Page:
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Volume 69 
Part 9 
Pages o1414-o1415  
September 2013  

Received 28 July 2013
Accepted 7 August 2013
Online 14 August 2013

Key indicators
Single-crystal X-ray study
T = 100 K
Mean [sigma](C-C) = 0.003 Å
Disorder in solvent or counterion
R = 0.044
wR = 0.122
Data-to-parameter ratio = 14.5
Details
Open access

(2E)-3-(2-Chloro-7-methylquinolin-3-yl)-1-(6-chloro-2-methyl-4-phenylquinolin-3-yl)prop-2-en-1-one ethanol monosolvate

aDepartment of Chemistry, BITS, Pilani - K. K. Birla Goa Campus, Goa 403 726, India,bCentre for Organic and Medicinal Chemistry, School of Advanced Sciences, VIT University, Vellore 632 014, India,cDepartment of Chemistry, University of Malaya, 50603 Kuala Lumpur, Malaysia, and dChemistry Department, Faculty of Science, King Abdulaziz University, PO Box 80203 Jeddah, Saudi Arabia
Correspondence e-mail: edward.tiekink@gmail.com

In the title ethanol solvate, C29H20Cl2N2O·C2H5OH, the quinolinyl residues form a dihedral angle of 46.41 (4)° with each other, and each is inclined [Cp-C-C=O and C=C-C-Cp (p = pyridyl) torsion angles = 54.8 (2) and 144.44 (19)°, respectively] with respect to the almost planar bridging prop-2-en-1-one residue [O=C-C=C torsion angle = -4.1 (3)°]. The ethanol solvent molecule is disordered over two positions of equal occupancy and is located close to a centre of inversion. These molecules reside in cavities defined by the organic molecules, which are connected into a three-dimensional architecture by C-H...Cl, C-H...O and C-H...N interactions, as well as [pi]-[pi] contacts [inter-centroid distances = 3.5853 (10) and 3.8268 (11) Å], each involving pyridyl rings.

Related literature

For background details and the biological applications of quinolinyl/chalcone derivatives, see: Joshi et al. (2011[Joshi, R. S., Mandhane, P. G., Khan, W. & Gill, C. H. (2011). J. Heterocycl. Chem. 48, 872-876.]); Prasath et al. (2013a[Prasath, R., Bhavana, P., Ng, S. W. & Tiekink, E. R. T. (2013a). J. Organomet. Chem. 726, 62-70.]). For a related structure, see: Prasath et al. (2013b[Prasath, R., Sarveswari, S., Ng, S. W. & Tiekink, E. R. T. (2013b). Acta Cryst. E69, o1275.]).

[Scheme 1]

Experimental

Crystal data
  • C29H20Cl2N2O·C2H6O

  • Mr = 529.44

  • Triclinic, [P \overline 1]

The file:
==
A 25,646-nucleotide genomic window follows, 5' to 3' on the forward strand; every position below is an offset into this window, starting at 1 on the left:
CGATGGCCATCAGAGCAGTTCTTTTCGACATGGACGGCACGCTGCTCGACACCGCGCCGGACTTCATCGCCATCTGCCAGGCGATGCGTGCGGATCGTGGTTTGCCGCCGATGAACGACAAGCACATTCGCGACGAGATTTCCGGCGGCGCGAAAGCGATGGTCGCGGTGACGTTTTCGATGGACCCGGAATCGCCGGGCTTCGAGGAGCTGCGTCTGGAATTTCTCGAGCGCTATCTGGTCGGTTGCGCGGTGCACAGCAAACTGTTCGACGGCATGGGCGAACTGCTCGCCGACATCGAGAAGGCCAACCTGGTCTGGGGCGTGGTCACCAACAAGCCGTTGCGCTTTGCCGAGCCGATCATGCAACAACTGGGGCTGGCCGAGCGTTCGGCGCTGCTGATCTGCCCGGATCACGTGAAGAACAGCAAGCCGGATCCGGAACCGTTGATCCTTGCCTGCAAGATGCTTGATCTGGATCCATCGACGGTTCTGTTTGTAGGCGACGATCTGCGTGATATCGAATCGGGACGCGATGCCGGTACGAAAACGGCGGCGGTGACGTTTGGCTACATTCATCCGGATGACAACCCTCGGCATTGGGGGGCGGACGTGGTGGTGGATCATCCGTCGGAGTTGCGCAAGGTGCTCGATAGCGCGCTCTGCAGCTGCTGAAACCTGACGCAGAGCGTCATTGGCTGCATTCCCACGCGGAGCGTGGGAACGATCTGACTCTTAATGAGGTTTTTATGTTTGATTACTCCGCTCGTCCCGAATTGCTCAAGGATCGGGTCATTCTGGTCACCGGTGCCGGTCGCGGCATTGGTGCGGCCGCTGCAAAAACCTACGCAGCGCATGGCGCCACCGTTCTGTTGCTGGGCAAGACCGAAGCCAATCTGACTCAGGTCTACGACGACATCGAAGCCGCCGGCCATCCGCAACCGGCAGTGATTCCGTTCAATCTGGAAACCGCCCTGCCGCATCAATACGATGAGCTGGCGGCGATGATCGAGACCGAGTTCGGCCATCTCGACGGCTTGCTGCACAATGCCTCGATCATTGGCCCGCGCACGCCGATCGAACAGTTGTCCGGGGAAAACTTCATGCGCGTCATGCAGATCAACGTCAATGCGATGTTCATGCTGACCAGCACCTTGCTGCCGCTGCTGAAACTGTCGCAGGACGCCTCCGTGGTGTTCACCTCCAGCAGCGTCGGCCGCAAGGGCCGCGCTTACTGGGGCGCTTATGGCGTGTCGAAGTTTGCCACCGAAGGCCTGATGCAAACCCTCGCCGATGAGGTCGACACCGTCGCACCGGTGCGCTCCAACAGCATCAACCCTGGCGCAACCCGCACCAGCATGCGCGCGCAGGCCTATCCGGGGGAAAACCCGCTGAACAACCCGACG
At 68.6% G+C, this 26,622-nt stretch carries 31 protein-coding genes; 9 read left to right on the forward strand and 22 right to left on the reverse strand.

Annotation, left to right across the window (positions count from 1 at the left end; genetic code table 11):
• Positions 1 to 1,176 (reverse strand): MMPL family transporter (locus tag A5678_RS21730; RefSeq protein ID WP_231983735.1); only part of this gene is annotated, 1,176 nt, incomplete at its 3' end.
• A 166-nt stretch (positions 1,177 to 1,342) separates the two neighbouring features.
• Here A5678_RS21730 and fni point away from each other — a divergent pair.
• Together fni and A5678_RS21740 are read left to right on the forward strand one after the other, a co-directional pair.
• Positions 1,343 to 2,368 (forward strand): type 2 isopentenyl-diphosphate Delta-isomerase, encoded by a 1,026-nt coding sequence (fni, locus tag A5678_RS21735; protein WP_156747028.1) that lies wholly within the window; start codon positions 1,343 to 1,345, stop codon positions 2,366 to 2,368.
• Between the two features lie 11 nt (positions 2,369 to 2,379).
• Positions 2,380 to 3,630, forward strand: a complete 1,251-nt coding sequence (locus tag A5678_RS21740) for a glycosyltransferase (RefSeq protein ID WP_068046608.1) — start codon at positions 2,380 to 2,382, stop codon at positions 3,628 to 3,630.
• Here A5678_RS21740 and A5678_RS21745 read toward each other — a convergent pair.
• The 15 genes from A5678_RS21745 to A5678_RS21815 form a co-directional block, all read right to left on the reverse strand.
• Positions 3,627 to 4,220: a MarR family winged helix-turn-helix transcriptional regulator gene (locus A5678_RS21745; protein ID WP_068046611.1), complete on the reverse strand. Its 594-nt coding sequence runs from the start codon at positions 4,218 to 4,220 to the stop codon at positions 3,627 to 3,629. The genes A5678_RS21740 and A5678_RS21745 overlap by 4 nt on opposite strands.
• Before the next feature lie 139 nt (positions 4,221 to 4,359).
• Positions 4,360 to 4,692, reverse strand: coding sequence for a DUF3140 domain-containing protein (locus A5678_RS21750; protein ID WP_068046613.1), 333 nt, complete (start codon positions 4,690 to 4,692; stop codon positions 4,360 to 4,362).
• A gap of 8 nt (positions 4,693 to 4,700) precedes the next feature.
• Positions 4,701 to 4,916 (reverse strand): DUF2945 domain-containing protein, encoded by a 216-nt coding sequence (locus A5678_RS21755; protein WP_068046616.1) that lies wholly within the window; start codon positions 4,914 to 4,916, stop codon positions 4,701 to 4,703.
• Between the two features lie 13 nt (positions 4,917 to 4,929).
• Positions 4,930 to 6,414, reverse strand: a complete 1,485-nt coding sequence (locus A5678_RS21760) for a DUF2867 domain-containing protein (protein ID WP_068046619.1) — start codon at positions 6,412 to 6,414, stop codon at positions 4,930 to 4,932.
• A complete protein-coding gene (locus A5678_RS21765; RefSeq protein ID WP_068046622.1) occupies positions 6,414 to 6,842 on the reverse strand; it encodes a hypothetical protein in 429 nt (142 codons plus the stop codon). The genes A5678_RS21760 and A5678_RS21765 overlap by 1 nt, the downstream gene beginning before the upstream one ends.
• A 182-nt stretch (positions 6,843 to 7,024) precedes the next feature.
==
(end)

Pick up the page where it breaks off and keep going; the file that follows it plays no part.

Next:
• a = 9.1621 (3) Å

  • b = 11.3598 (4) Å

  • c = 13.1879 (5) Å

  • [alpha] = 74.017 (3)°

  • [beta] = 85.995 (3)°

  • [gamma] = 77.683 (3)°

  • V = 1289.07 (8) Å3

  • Z = 2

  • Cu K[alpha] radiation

  • [mu] = 2.52 mm-1

  • T = 100 K

  • 0.40 × 0.30 × 0.20 mm

Data collection
  • Agilent SuperNova Dual diffractometer with an Atlas detector

  • Absorption correction: multi-scan (CrysAlis PRO; Agilent, 2013[Agilent (2013). CrysAlis PRO. Agilent Technologies Inc., Santa Clara, CA, USA.]) Tmin = 0.724, Tmax = 1.000

  • 9624 measured reflections

  • 5287 independent reflections

  • 4904 reflections with I > 2[sigma](I)

  • Rint = 0.020

Refinement
  • R[F2 > 2[sigma](F2)] = 0.044

  • wR(F2) = 0.122

  • S = 1.05

  • 5287 reflections

  • 365 parameters

  • 42 restraints

  • H-atom parameters constrained

  • [Delta][rho]max = 0.52 e Å-3

  • [Delta][rho]min = -0.77 e Å-3

Table 1
Hydrogen-bond geometry (Å, °)

D-H...A D-H H...A D...A D-H...A
C15-H15...N2i 0.95 2.55 3.335 (2) 140
C25-H25...O1ii 0.95 2.45 3.394 (3) 170
C26-H26...Cl1iii 0.95 2.75 3.654 (2) 159
Symmetry codes: (i) x-1, y, z; (ii) x, y+1, z; (iii) -x+1, -y+1, -z+1.

Data collection: CrysAlis PRO (Agilent, 2013[Agilent (2013). CrysAlis PRO. Agilent Technologies Inc., Santa Clara, CA, USA.]); cell refinement: CrysAlis PRO; data reduction: CrysAlis PRO; program(s) used to solve structure: SHELXS97 (Sheldrick, 2008[Sheldrick, G. M. (2008). Acta Cryst. A64, 112-122.]); program(s) used to refine structure: SHELXL97 (Sheldrick, 2008[Sheldrick, G. M. (2008). Acta Cryst. A64, 112-122.]); molecular graphics: ORTEP-3 for Windows (Farrugia, 2012[Farrugia, L. J. (2012). J. Appl. Cryst. 45, 849-854.]) and DIAMOND (Brandenburg, 2006[Brandenburg, K. (2006). DIAMOND. Crystal Impact GbR, Bonn, Germany.]); software used to prepare material for publication: publCIF (Westrip, 2010[Westrip, S. P. (2010). J. Appl. Cryst. 43, 920-925.]).


Supplementary data and figures for this paper are available from the IUCr electronic archives (Reference: MW2114 ).


Acknowledgements

RP gratefully acknowledges the Council of Scientific and Industrial Research (CSIR), India, for a Senior Research Fellowship (09/919/(0014)/2012 EMR-I). We also thank the Ministry of Higher Education (Malaysia) for funding structural studies through the High-Impact Research scheme (UM.C/HIR-MOHE/SC/03).

References

Agilent (2013). CrysAlis PRO. Agilent Technologies Inc., Santa Clara, CA, USA.
Brandenburg, K. (2006). DIAMOND. Crystal Impact GbR, Bonn, Germany.
Farrugia, L. J. (2012). J. Appl. Cryst. 45, 849-854.  [ISI] [CrossRef] [ChemPort] [details]
Joshi, R. S., Mandhane, P. G., Khan, W. & Gill, C. H. (2011). J. Heterocycl. Chem. 48, 872-876.  [CrossRef] [ChemPort]
Prasath, R., Bhavana, P., Ng, S. W. & Tiekink, E. R. T. (2013a). J. Organomet. Chem. 726, 62-70.  [CSD] [CrossRef] [ChemPort]
Prasath, R., Sarveswari, S., Ng, S. W. & Tiekink, E. R. T. (2013b). Acta Cryst. E69, o1275.  [CrossRef] [details]
Sheldrick, G. M. (2008). Acta Cryst. A64, 112-122.  [CrossRef] [ChemPort] [details]
Westrip, S. P. (2010). J. Appl. Cryst. 43, 920-925.  [ISI] [CrossRef] [ChemPort] [details]


Acta Cryst (2013). E69, o1414-o1415   [ doi:10.1107/S1600536813022022 ]

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